During spring conferences at Kentwood Public Schools’ Bowen Elementary School, fifth-grader Mia Johnson told her mother, Stephanie Mitchell, what she loves about school, her academic and behavior goals, and what she’s still working on.
Instead of teacher Mary Campione updating Mitchell about her daughter’s progress while Mia sat and listened, Mia told her mom herself through a Powerpoint presentation. She outlined her goals, many she’s already met and some still under way.
“I will read more than 20 minutes a night and read interesting books,” she said, of working toward her self-challenge of reading at a high-school level.
When it comes to getting the most out of her education, Mia is owning it. It’s a trend catching on in classrooms as educators shift their focus from being the gatekeepers of students’ grades and test scores to putting the data into the hands of students to use as a constant metric for self-growth and introspection.
“The research says that if a kid is aware of where they are at, they will progress at a higher rate,” said Bowen Elementary Principal Blair Feldkamp. “Self-reported grades is the number-one ranked most effective best practice.”
The study Feldkamp referred to is by John Hattie, author of “Visible Learning,” who researches best instructional practices. Self-reported grades, according to Hattie, could be relabeled as student expectations. If educators know what students expect of themselves, they can help them raise those expectations above “safe-targets” students sometimes set for themselves.
At Bowen, it was the first year student-led conferences were held for all students. Feldkamp said he plans to continue them each spring when students have worked all year to hit targets set in the fall.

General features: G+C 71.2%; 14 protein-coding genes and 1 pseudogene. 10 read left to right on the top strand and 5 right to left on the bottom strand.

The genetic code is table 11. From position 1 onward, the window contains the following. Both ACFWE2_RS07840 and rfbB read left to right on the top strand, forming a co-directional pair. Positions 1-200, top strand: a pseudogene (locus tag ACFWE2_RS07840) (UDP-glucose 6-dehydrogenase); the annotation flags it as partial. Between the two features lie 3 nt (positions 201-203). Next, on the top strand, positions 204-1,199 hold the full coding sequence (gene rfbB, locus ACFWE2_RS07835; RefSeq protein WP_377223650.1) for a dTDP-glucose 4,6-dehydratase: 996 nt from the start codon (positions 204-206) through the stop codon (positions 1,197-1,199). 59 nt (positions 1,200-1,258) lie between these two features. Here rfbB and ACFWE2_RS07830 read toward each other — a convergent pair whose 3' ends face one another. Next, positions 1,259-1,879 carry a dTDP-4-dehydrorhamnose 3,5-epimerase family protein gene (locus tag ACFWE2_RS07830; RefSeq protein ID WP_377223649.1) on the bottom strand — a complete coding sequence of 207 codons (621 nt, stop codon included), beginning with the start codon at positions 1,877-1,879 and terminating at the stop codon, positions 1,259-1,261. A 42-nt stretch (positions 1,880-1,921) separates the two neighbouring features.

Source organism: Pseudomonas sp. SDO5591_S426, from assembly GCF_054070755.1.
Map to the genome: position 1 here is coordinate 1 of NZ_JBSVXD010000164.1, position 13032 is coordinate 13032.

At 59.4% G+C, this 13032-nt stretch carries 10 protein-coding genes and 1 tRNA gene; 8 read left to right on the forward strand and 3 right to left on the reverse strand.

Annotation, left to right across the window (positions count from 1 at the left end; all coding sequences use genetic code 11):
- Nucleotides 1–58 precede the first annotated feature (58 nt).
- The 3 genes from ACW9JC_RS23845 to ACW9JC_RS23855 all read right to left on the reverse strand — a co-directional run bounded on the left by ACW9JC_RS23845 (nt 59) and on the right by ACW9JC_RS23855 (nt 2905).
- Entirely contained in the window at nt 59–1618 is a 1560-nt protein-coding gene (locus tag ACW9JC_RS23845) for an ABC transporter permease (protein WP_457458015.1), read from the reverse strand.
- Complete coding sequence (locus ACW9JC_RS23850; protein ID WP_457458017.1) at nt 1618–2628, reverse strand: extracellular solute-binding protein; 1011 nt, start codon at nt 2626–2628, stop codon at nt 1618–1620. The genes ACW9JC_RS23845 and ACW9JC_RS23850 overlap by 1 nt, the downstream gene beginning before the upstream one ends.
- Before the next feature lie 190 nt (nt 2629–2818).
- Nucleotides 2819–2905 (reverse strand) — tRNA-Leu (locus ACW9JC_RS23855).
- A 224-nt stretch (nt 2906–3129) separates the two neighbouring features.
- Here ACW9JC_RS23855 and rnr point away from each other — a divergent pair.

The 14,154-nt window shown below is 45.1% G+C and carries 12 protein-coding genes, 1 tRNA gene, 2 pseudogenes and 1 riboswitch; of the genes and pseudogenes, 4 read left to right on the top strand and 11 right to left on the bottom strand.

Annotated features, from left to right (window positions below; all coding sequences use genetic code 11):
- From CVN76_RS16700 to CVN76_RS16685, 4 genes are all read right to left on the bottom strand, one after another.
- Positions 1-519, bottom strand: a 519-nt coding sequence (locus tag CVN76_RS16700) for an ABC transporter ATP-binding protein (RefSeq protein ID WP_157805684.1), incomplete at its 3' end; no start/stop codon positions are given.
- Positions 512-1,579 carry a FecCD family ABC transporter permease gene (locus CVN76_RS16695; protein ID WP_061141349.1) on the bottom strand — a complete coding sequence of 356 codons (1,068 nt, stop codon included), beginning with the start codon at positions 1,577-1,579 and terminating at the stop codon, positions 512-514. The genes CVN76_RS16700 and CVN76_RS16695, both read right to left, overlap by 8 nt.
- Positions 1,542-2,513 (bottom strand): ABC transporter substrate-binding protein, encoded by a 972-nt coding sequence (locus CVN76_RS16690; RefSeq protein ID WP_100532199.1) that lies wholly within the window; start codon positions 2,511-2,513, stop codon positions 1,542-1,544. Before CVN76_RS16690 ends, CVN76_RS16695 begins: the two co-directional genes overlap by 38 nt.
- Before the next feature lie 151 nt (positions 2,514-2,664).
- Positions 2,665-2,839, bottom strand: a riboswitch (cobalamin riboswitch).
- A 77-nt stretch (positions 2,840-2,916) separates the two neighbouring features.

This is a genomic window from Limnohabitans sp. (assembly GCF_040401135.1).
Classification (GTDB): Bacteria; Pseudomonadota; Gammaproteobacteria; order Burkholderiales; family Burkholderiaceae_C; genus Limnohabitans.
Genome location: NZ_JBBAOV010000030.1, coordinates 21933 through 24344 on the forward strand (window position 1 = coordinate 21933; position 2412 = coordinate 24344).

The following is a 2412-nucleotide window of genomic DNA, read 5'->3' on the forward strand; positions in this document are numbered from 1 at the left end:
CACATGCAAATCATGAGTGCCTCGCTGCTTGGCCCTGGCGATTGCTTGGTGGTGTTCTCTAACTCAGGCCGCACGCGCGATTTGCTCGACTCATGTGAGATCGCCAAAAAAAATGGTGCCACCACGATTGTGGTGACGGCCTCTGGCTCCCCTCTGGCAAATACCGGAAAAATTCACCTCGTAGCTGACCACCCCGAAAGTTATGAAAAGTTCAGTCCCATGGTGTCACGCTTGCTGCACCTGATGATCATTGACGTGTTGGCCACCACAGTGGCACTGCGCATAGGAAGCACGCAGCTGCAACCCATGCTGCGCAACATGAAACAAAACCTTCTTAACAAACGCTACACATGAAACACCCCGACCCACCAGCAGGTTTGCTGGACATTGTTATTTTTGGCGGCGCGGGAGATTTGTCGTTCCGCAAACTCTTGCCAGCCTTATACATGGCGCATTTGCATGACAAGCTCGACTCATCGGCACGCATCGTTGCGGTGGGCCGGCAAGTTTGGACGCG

At Kentwood’s Discovery Elementary, fifth-graders have led conferences for their parents for several years, but in the past students were just summarizing what they’ve studied. This year, students include what they’re confident about, what they need to work on and their goals.
“It enables kids to tell their own stories about their own learning,” said Discovery Principal Deb McNally.
New Perspectives for Teachers, Parents, Students
Not all conferences go as smoothly as Mia’s, Feldkamp said, but even the difficult ones allow students to take ownership of their academics, and for parents to see what’s going on during the school day in a new way. And teachers learn to a greater degree what students are thinking. “It allows students to track their progress,” he said. “Allof a sudden they have a much higher level of investment in their own learning because they are working toward something. It was repeatedly stated by parents that having students being able to explain to them what they’re working on currently, and what they’re working toward, was powerful and meaningful.”